early days

Adoption Cocooning: the plan we followed + the reason for the plan

I shared this post with our family and friends several months before our sons came into our home. We stuck to the plan, and we saw the benefits of it.

I want to approach this carefully but honestly. Here’s the bottom line: We plan to cocoon once our sons are here, and we don’t want you around.

What is cocooning? 
In the adoption world, cocooning is the practice of keeping days calm and consistent while the adoptive parents act as the sole caregivers for an adopted child. Some families do this for a week… Some do it for six months or longer.

Why cocooning?
Cocooning is a way to foster safe, secure, loving attachments among adoptive parents and children during the sweet, important weeks after homecoming. In our case, it appears our sons are securely attached to their foster parents, with whom they have lived for two-and-a-half years. We want to effectively transfer those attachments to us. Though we could do a big old welcome party, we’d prefer to start this attachment work as soon as possible. 

What will we be doing, really?
We plan to lay low and act as their sole caregivers for three months. This timeline is just a plan! We hope to be insightful enough to be able to evaluate our progress and decide if more or less time is needed. And we’ll probably make some exceptions along the way. We all are gonna get stir crazy, friends!

During these three months, we will be focusing on nurturing the boys while still setting firm boundaries.We’re going to work hard to keep their routine predicable and fairly consistent. Hello, visual schedule project! We’re going to keep the number of toys and clothes and activities simple. We’re going to minimize outings and avoid chaotic places. No Children’s Museum on a Saturday. We won’t be taking them to Sunday school or leaving them with babysitters.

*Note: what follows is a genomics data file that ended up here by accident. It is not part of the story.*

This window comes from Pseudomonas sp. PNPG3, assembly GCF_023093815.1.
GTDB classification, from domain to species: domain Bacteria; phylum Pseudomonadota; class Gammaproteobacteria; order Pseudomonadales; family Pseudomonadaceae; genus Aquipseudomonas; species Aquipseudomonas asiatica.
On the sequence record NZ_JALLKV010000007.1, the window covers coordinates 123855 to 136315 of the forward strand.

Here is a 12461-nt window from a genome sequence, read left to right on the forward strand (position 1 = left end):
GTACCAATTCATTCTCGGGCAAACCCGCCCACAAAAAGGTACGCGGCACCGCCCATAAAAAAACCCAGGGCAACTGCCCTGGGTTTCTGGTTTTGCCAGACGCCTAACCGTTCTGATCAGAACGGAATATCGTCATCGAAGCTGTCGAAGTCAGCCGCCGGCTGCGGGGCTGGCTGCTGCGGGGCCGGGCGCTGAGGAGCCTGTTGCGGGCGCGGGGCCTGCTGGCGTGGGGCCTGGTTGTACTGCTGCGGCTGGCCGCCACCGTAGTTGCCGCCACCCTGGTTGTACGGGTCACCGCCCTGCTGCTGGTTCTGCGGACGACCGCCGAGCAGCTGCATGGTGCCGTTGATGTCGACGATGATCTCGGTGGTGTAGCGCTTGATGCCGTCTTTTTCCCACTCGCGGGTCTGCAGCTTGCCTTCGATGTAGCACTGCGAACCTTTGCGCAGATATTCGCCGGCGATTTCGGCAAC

As a family of five (!!) — six, counting our dog — we’re going to spend time focusing on attachments within our family structure.

What you can do?
Understand that we may step away from social media and our phones for a while. It won’t be because their transition is miserable, it’s because we want to focus on our kids! Please also understand that their transition might be horrible! We want to be mindful about sharing this part of their story in a way that does justice to the reality of adoption but still respects their privacy.

Please don’t ask if you can stop in “just real quick.” We’re going to be firm on this one! If friends and family desire to bless us with meals or other necessities, we’re going to accept these, but we’re probably going to ask that you do a stealthy porch drop-off.

Know that we aren’t pulling away from family, friends, and our church community. We are simply relying on you in new and different ways. Adoption is different than childbirth. Adopting three-year-olds is different than adopting a newborn. We’ve been waiting for this for three years, and we don’t want to regret not making clearer goals for developing these attachments.

You all have been so kind and supportive of us. Thank you, and we can’t wait to introduce these sweet ones to you when the time is right! 

adoption cocooning

For more on cocooning and these first weeks home: A formal, educational perspective and a real-talk perspective from Jen Hatmaker


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